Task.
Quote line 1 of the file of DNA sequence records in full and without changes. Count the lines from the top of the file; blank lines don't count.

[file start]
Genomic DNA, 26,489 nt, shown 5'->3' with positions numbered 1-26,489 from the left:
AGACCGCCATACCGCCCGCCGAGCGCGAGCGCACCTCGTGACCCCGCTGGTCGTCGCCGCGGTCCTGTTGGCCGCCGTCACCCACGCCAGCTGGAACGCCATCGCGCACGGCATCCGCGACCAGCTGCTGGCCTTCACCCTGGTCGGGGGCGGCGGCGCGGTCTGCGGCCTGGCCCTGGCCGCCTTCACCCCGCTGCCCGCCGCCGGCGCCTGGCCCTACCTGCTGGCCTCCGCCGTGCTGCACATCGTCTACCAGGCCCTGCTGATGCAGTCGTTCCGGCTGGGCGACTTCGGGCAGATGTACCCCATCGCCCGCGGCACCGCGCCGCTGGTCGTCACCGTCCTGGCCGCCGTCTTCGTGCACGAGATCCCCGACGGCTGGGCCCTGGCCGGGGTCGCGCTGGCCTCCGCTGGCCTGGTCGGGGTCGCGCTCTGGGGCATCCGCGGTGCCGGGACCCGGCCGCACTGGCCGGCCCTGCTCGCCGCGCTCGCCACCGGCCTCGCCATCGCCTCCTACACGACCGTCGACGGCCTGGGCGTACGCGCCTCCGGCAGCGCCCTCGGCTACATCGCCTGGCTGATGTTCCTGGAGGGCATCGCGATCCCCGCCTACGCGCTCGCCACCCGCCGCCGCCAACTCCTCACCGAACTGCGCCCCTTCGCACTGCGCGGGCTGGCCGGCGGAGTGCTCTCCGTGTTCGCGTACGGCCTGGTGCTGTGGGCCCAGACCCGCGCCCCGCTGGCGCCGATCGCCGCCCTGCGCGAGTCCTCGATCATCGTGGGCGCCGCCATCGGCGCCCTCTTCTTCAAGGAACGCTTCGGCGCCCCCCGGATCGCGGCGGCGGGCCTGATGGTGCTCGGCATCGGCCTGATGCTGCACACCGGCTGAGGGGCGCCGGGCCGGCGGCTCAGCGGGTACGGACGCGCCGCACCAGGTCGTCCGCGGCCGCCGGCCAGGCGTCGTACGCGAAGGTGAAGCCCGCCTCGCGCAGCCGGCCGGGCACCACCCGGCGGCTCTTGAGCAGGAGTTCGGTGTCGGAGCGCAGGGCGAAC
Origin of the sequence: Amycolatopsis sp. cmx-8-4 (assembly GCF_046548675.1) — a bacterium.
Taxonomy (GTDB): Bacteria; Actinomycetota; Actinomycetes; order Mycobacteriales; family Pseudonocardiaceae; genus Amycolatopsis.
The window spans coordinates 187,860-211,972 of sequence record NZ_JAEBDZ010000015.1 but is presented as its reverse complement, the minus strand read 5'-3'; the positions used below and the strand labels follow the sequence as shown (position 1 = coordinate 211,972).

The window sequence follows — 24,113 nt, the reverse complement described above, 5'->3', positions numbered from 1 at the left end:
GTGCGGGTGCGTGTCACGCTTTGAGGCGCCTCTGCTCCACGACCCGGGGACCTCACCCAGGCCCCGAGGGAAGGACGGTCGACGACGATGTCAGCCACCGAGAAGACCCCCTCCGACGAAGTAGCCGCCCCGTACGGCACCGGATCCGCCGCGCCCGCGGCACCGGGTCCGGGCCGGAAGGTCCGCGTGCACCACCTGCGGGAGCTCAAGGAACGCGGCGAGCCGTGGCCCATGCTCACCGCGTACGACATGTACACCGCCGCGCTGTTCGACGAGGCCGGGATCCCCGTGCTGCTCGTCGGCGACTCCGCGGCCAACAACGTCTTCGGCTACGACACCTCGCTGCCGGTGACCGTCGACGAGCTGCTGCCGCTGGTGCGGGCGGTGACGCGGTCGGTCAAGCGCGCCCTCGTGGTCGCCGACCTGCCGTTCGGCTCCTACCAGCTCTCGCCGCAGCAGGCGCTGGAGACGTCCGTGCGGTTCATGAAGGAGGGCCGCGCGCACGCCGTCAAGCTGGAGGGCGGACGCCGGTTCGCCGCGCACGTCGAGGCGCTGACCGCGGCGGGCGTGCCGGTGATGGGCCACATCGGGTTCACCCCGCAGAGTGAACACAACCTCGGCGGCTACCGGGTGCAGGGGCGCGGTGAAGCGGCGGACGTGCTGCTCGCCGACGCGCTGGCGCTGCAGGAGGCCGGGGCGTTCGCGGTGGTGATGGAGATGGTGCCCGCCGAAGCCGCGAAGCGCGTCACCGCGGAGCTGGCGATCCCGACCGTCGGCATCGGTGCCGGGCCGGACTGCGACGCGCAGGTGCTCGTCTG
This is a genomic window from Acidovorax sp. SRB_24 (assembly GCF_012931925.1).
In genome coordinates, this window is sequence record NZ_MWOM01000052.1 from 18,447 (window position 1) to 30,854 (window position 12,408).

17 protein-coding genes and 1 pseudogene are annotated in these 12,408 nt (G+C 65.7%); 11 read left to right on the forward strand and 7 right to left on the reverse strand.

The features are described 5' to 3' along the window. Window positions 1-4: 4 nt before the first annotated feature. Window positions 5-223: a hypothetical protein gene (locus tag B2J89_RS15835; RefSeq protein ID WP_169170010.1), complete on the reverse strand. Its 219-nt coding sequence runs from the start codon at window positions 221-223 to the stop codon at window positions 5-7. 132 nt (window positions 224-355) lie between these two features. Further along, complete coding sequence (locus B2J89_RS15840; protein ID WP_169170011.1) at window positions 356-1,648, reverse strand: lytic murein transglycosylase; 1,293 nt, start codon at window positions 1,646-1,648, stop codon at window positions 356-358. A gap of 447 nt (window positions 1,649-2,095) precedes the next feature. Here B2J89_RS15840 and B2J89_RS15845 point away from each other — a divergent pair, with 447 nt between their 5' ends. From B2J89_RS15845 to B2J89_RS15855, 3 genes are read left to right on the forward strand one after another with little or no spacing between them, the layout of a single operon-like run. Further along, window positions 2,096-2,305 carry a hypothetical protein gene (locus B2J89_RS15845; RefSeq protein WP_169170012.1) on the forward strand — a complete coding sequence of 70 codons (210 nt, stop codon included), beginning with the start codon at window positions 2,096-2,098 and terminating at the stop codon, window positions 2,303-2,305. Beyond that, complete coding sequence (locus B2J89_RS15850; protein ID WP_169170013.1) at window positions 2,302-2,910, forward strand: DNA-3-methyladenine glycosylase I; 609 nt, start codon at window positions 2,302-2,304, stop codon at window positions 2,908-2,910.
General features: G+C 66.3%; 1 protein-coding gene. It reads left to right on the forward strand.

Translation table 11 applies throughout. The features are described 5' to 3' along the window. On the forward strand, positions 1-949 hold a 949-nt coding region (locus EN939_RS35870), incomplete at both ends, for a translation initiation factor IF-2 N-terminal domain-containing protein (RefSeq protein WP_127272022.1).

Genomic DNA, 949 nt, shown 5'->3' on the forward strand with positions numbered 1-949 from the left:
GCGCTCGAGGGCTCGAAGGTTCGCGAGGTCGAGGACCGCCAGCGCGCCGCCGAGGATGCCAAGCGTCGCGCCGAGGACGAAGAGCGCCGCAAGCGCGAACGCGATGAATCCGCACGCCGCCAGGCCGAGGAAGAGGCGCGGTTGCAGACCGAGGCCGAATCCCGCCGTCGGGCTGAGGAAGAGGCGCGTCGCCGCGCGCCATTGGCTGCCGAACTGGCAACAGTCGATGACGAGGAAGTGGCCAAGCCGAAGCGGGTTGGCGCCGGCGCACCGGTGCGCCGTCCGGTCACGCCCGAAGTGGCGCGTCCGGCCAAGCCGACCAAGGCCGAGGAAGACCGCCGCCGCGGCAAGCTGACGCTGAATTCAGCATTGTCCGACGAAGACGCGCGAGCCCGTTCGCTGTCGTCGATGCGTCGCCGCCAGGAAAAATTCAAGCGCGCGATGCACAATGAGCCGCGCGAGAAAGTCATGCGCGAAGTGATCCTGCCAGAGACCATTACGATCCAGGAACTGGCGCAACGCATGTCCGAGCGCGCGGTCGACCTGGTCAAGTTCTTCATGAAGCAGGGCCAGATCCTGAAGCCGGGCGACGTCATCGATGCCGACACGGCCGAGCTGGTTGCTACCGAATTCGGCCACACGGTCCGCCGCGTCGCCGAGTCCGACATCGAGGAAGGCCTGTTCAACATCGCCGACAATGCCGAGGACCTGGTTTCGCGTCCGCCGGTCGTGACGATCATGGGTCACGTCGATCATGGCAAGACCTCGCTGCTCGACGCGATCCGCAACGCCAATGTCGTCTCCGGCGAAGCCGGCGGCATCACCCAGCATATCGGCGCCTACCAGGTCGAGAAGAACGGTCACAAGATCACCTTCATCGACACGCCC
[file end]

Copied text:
Genomic DNA, 26,489 nt, shown 5'->3' with positions numbered 1-26,489 from the left: